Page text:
How has Tanzania’s external sector been impacted by global shocks in March 2023?

Tanzania’s foreign currency reserves have decreased from $5.581 billion in March 2022 to $5.012 billion in March 2023. This decline can be attributed to various factors, such as the ongoing war in Ukraine and the effects of the COVID-19 pandemic, which have significantly impacted global commodity prices.

In addition, the country’s current account deficit has widened significantly due to a high import bill. The balance of payments also recorded a deficit of $874.2 million, compared to a surplus of $990 million in the year to March 2022.

Despite these challenges, the Bank of Tanzania (BoT) has assured the public that the reserves remain adequate, covering 4.5 months of projected imports of goods and services, in line with the country and the East African Community (EAC) benchmarks of at least 4 and 4.5 months, respectively.

BoT’s Senior Economist, Dr. Ulrick Mumburi, has also dismissed claims of a shortage of foreign exchange, particularly the US dollar, stating that Tanzania has sufficient foreign reserves to keep the country economically stable. “We have a fair share of foreign-currency reserves, including US dollars. It is above the reserve margin by about 4.8 percent,” Dr. Mumburi said.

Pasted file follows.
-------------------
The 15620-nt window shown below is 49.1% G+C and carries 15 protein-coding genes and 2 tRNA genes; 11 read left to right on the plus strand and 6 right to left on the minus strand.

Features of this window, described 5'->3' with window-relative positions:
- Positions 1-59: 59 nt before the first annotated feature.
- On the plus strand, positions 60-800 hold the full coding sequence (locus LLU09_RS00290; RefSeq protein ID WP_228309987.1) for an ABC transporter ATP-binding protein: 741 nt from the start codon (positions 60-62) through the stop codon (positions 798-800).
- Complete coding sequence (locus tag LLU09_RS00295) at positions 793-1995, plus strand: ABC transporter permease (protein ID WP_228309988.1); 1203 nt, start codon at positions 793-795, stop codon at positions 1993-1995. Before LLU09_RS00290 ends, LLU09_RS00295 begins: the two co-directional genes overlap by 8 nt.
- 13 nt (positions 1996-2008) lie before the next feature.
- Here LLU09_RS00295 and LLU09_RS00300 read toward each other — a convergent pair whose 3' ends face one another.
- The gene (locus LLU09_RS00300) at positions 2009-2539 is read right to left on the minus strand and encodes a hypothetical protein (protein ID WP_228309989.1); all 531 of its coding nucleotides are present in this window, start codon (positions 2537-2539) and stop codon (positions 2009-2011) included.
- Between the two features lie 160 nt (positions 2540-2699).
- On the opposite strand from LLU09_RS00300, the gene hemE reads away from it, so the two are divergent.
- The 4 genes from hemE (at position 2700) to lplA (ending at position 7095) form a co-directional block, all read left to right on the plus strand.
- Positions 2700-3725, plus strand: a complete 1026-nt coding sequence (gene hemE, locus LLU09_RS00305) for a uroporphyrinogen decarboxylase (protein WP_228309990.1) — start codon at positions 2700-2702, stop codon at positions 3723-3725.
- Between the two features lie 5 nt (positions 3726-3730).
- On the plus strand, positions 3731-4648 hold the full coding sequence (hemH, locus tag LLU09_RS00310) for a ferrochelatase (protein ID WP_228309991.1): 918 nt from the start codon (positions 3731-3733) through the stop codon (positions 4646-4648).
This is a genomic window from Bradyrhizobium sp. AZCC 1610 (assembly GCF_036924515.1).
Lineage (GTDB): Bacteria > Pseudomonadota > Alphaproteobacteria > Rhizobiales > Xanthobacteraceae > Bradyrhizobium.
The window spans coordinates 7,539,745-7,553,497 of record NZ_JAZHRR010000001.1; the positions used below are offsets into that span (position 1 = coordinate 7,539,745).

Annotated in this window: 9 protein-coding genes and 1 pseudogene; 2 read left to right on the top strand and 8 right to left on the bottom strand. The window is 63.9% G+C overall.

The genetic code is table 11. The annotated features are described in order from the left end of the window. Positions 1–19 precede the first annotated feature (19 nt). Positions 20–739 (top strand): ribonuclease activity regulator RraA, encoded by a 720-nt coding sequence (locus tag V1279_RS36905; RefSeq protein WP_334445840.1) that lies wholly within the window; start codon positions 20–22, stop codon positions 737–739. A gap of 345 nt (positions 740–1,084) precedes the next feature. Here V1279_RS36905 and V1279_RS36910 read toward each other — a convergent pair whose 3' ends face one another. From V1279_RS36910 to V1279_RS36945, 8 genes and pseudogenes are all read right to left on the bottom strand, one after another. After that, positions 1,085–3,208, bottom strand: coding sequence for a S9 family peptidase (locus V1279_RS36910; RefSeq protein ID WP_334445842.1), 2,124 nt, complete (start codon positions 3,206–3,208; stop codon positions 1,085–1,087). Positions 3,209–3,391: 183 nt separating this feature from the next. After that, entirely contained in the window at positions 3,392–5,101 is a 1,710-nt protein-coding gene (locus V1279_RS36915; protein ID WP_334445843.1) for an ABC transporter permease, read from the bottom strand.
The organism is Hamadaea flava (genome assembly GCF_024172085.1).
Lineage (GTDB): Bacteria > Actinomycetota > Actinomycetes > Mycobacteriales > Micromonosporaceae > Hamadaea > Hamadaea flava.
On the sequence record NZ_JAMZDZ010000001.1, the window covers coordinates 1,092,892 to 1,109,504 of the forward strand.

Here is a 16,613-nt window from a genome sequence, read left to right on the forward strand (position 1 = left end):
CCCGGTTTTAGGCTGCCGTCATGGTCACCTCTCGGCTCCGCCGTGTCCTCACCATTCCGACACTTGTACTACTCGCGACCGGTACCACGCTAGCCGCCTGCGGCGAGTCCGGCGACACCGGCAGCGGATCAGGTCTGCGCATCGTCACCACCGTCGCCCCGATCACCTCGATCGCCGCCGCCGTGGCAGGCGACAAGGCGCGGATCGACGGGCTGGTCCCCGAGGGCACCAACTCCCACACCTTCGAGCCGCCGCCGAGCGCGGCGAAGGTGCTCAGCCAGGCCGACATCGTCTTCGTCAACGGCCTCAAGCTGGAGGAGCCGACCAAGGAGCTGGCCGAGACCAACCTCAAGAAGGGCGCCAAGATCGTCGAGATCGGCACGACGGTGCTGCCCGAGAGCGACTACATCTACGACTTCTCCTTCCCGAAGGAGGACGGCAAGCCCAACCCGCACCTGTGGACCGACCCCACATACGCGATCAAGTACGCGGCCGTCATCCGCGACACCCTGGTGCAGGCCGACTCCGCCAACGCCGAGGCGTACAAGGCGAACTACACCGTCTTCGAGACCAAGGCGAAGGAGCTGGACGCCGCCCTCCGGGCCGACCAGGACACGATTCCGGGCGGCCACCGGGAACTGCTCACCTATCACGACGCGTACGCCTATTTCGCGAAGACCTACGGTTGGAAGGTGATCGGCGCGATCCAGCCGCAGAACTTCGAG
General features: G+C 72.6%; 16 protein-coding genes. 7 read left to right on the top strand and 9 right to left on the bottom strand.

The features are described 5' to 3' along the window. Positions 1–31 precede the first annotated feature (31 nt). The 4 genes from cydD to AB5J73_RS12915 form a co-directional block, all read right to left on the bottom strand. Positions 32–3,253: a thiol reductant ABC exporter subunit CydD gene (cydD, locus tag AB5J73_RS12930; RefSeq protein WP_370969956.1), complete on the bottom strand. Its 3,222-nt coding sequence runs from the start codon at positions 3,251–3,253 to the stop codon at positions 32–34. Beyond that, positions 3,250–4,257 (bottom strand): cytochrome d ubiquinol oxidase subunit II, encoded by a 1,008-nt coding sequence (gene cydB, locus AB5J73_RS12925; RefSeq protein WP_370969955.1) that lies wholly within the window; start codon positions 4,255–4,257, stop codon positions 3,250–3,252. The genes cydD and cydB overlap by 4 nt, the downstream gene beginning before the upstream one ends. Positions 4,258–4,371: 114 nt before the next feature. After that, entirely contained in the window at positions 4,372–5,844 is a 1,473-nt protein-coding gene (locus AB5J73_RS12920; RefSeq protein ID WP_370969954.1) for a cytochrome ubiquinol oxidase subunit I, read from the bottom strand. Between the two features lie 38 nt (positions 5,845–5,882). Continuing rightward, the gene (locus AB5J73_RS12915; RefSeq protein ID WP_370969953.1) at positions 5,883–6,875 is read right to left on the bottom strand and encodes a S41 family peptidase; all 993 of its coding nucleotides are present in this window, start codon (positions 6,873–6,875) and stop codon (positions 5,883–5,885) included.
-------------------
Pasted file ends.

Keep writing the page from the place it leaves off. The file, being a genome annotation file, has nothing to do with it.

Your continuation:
Despite the decline in foreign currency reserves, the Tanzanian shilling has remained stable against the currencies of major trading partners due to moderate inflation rates and adequate reserves. According to available data from BoT, the shilling traded at an average rate of 2,322.16/- per US dollar in March 2023, compared to 2,321.13/- per US dollar in the preceding month. On an annual basis, the shilling depreciated by 0.5 percent from 2,309.90/- per US dollar in March 2022.